They have so many patterns that I just can’t choose what one to order… loads of 30’s, I keep adding to cart and end up with 100’s of dollars worth of patterns (too many) and then cancel it all, ah, treasuregrove…
      Think I’ll put the limit on three.

  • 985f0154fdefdf284531d76b36fbffee7a42548e_large

    Oct 1, 2009, 10.09 PMby katexxxxxx

    Yes, ease was less way back then… But you need to buy the one closest to ALL your measurements, not JUST the chest/bust… If you are a smaller size elsewhere, but larger busted (c or larger cup), buy according toy your other measurements and alter the bust to fit on the FRONT of the pattern, using the full bust adjustment method. This alters the front half of the garment at the bust, but leaves the neckline,armscye, and shoulders alone. Make the garment with the designers allocated amount of ease, so that it fits as it would in its era, otherwise it’ll look odd.

    Always trace the pattern off and transfer all the pattern markings. Make your alterations on the copy, never on the orgiinal. That way you will always have that to go back to to check things and for corrections when/if things don’t go according to plan. Also those patterns will soon be antiques, and a valuable resource for the future: copy, don’t destroy! ;)

    1 Reply
    • Vatten_large

      Oct 2, 2009, 04.00 PMby ichigogirl

      Thanks again! I’m so greatful for advice!

      Fortunately/unfortunately, I’m not in need of an FBA, nor an SBA, phew. I may need to adjust the waist though, but I plan to check the measurements of the patterns to my own before making my muslin (have I finally learned that I must do so?).

      I just won my two first patterns on E-bay, yey! Not 30’s, but really nice 50’s Simplicity patterns. Can’t wait to get them!

      I’m going to treasure them, and definitely copy them before using them. I may even make photocopies of the envelopes and put the oringinals in safe storage, my mum works in an archive so I’ve been taught the value and fragility of old paper… but thank you for the advice! Hopefully it’ll help old patterns in other people’s care too :-)!

  • 985f0154fdefdf284531d76b36fbffee7a42548e_large

    Oct 2, 2009, 11.22 PMby katexxxxxx

    When copying the patterns, take them out and CAREFULLY separate the sheets. Smooth them out and iron them flat, with a warm dry iron. That way they will also fold up again and fit back in the envelope when you are done. :)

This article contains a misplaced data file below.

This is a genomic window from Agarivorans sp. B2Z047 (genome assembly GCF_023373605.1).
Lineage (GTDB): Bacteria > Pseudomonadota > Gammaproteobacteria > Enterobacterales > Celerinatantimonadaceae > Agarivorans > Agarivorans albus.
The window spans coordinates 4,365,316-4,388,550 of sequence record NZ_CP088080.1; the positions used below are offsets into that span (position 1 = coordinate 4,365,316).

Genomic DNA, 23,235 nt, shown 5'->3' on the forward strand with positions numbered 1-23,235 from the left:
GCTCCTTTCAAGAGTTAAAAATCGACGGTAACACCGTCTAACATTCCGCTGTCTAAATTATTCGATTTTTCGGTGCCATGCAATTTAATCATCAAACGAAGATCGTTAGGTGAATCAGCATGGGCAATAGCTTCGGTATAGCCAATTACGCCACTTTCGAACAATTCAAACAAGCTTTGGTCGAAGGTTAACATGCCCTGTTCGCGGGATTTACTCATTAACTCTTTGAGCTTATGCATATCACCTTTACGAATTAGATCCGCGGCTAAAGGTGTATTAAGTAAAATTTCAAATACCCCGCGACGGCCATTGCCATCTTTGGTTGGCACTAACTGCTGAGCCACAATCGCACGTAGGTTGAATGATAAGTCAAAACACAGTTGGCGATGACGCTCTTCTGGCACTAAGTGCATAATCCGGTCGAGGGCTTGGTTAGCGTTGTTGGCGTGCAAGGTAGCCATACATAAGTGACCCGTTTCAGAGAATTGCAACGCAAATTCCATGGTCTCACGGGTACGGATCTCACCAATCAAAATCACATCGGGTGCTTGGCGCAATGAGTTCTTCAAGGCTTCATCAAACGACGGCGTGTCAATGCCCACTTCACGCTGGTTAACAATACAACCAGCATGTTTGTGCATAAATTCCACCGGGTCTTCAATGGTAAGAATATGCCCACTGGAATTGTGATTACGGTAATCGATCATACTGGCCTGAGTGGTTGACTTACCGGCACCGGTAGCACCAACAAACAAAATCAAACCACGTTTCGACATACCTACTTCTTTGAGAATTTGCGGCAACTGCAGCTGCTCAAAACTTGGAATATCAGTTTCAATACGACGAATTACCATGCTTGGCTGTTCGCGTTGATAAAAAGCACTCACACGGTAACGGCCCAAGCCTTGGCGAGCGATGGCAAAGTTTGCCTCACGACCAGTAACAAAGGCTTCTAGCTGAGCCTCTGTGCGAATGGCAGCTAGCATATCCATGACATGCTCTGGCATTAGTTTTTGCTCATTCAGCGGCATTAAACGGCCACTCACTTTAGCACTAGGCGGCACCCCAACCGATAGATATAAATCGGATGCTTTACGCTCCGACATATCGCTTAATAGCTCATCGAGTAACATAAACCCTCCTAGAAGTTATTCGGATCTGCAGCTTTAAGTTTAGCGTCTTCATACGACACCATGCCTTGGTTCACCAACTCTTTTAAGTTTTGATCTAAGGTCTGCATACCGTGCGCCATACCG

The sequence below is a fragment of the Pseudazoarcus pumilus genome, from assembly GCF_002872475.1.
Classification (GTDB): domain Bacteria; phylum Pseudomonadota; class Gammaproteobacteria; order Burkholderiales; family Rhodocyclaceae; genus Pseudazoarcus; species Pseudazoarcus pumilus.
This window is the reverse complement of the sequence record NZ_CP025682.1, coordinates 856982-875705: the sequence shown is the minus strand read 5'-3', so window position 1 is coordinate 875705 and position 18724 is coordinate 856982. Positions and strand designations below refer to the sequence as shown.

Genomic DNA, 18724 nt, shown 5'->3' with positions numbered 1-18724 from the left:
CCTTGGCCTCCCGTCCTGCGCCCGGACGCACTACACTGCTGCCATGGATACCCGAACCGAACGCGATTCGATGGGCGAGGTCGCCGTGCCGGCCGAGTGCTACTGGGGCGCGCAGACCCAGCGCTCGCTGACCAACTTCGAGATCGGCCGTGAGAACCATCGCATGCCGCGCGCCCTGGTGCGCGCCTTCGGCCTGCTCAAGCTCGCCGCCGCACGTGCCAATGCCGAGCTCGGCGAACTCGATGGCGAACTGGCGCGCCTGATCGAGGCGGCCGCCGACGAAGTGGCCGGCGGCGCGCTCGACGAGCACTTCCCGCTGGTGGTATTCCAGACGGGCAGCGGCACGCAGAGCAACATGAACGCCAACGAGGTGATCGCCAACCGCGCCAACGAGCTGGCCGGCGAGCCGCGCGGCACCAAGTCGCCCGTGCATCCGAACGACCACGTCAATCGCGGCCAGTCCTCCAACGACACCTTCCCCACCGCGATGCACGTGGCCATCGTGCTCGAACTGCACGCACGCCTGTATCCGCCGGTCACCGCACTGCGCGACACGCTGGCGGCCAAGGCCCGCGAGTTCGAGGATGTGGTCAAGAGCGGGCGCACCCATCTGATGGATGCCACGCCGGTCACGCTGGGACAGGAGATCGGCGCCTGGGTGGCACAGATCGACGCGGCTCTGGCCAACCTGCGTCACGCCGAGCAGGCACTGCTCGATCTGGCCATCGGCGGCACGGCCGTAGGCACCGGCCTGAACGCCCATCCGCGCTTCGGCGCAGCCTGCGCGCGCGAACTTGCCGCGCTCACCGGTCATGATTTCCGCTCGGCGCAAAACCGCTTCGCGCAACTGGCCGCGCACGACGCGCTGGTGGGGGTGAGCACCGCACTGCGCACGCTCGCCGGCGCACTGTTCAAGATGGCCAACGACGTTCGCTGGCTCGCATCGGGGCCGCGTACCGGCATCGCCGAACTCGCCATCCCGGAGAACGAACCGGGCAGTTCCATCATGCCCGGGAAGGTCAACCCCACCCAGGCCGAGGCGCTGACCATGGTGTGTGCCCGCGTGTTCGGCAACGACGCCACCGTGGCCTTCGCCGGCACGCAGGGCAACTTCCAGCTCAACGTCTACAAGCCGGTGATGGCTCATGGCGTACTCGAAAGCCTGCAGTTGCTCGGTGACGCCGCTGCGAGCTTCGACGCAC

Some older patterns come one size at a time – you only get one size in the envelope rather than several sizes printed together. The seam allowances will probably be marked. Just trace everything and alter the copy, and yes, make a muslin/toile!

    Also, when you measure tha pattern pieces, they will be measurement PLUS ease allowance. And more ease is allowed at shoulder and bust and hip than at the waist…

    1 Reply
    • 1ea8f961776a5fe83ce32501b0f5b0b7d32f5d9d_large

      Oct 3, 2009, 08.55 PMby oscarthegrouch108

      allowing a little less ease is how the waist gets nipped in so nicely!

  • 1ea8f961776a5fe83ce32501b0f5b0b7d32f5d9d_large

    Oct 3, 2009, 09.01 PMby oscarthegrouch108

    ichigogirl, what are your measurements? i have some vintage patterns (50’ and 60’s i think) that i’m willing to part with. i can e-mail you photos if you’re interested. i’d rather someone use them, than have them sit in my stash.

  • 0c467b97a0808407560cd1e032d85fe13edc9a62_large

    Nov 16, 2009, 08.57 PMby minkeymonkey

    I use mostly vintage patterns and have found that for the 50s and 60s, the bust is always too big even though the measurements are exact. I’m also a 32" bust and I have been able to size down just a wee bit and make it work. There are some half sizes too which might be closer to your measurements. I just search often.

    I have a couple 30s and 40s patterns that I have not used yet…gotta buy pattern paper and practice tracing a pattern before i use these fancy and antique ones!

    I recommend ETSY as well as eBay, Some vintage sites are painfully expensive. I can find 30s or 40s patterns for around $12-$20 on the above sites but some vintage sites sell them for $45-$95!! I do like Mom’s Patterns but I think she only carries back to the 40s.

    Another good thing to remember is that some vintage patterns are not printed meaning that instead of cutting along the line the pattern is already cut and there are tiny shapes punched out to designate what is what. Because there is nothing too hard about an unprinted pattern (but it can be a surprise if you were not expecting it), here is a really helpful article: http://sewing.patternreview.com/cgi-bin/review/readreview.pl?readreview=1&ID=1113